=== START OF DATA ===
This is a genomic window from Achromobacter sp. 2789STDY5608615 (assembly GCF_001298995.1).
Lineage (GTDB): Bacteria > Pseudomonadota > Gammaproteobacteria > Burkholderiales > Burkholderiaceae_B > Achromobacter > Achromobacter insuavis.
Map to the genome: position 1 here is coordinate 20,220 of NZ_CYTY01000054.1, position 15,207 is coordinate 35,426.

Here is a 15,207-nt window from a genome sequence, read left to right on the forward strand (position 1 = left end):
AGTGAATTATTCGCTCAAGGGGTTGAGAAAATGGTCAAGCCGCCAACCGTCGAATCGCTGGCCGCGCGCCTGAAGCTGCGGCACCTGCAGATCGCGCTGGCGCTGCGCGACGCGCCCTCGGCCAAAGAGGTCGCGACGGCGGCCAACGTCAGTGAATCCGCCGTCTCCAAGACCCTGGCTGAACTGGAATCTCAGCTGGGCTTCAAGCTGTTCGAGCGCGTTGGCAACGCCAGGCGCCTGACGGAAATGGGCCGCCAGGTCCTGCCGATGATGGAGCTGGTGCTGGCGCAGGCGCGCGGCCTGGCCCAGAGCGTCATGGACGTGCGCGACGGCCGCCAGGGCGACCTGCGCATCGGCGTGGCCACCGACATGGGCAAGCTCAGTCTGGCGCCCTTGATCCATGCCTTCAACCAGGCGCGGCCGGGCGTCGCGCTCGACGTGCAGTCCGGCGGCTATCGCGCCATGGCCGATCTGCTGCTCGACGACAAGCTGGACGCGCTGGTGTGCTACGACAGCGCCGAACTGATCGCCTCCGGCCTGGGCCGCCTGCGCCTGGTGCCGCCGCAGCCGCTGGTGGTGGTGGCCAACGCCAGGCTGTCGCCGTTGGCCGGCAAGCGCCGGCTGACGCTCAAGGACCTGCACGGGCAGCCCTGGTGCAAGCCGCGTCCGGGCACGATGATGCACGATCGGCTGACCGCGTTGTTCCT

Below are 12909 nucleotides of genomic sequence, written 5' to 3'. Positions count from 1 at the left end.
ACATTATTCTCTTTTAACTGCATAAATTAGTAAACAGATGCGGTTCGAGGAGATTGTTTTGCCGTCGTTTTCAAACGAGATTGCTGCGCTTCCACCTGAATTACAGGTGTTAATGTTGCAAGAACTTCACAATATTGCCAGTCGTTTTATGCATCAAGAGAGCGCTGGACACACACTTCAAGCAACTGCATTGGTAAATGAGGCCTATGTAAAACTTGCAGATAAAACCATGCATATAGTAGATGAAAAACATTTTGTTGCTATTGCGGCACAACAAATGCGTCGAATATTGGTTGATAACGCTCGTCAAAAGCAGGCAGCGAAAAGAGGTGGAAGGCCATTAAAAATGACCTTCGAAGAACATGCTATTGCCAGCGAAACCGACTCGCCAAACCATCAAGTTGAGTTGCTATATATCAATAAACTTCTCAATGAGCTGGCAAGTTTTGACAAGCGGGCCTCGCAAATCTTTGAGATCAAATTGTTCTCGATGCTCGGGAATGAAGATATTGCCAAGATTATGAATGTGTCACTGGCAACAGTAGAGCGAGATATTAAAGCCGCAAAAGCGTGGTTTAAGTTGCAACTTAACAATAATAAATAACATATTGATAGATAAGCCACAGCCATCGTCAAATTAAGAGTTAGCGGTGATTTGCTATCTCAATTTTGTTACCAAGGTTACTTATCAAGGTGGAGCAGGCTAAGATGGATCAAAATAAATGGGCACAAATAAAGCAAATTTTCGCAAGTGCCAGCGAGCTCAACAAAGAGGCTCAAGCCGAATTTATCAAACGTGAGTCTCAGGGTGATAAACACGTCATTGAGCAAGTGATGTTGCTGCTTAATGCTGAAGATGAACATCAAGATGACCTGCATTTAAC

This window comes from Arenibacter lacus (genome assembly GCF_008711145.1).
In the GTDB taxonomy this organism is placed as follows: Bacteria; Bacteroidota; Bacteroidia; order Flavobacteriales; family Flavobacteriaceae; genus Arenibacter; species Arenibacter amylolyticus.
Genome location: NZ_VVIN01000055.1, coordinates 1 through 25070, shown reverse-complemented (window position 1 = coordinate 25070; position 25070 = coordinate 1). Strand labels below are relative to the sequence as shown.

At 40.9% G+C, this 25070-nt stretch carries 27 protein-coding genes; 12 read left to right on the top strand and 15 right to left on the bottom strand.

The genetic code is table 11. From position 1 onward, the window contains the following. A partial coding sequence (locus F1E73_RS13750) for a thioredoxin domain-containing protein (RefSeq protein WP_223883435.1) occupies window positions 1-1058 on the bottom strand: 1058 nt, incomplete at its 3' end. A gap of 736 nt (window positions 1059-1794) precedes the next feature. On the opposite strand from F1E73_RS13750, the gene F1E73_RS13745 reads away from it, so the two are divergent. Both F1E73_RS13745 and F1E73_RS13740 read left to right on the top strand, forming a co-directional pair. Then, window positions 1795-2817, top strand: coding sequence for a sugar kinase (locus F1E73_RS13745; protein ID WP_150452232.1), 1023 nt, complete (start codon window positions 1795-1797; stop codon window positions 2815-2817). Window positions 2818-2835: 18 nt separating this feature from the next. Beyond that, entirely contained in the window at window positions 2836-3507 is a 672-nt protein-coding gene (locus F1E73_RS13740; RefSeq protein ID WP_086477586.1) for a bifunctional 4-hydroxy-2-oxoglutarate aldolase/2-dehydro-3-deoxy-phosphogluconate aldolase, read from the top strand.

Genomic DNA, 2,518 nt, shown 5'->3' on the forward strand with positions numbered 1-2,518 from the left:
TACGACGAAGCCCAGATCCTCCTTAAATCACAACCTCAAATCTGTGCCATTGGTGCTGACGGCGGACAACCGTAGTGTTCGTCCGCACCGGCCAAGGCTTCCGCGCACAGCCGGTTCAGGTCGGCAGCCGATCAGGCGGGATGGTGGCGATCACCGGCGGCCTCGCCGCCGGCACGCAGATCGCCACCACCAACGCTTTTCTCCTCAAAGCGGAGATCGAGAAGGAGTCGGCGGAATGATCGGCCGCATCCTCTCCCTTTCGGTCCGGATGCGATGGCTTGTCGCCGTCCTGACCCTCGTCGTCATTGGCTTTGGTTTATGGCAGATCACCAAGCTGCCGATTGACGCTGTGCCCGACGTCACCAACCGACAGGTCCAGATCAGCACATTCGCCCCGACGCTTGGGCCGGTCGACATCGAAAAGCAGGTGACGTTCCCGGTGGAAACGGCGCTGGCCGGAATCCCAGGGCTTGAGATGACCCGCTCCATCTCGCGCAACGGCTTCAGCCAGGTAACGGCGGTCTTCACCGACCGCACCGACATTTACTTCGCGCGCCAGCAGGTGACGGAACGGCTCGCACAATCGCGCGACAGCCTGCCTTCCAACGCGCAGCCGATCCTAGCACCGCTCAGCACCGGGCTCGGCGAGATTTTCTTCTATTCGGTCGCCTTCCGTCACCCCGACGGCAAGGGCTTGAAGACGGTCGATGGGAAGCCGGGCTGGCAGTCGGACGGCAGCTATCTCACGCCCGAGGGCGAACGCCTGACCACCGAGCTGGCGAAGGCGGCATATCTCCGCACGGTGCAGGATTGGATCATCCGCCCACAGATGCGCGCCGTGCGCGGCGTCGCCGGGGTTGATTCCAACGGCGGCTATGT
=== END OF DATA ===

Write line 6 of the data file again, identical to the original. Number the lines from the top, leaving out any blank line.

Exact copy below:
Below are 12909 nucleotides of genomic sequence, written 5' to 3'. Positions count from 1 at the left end.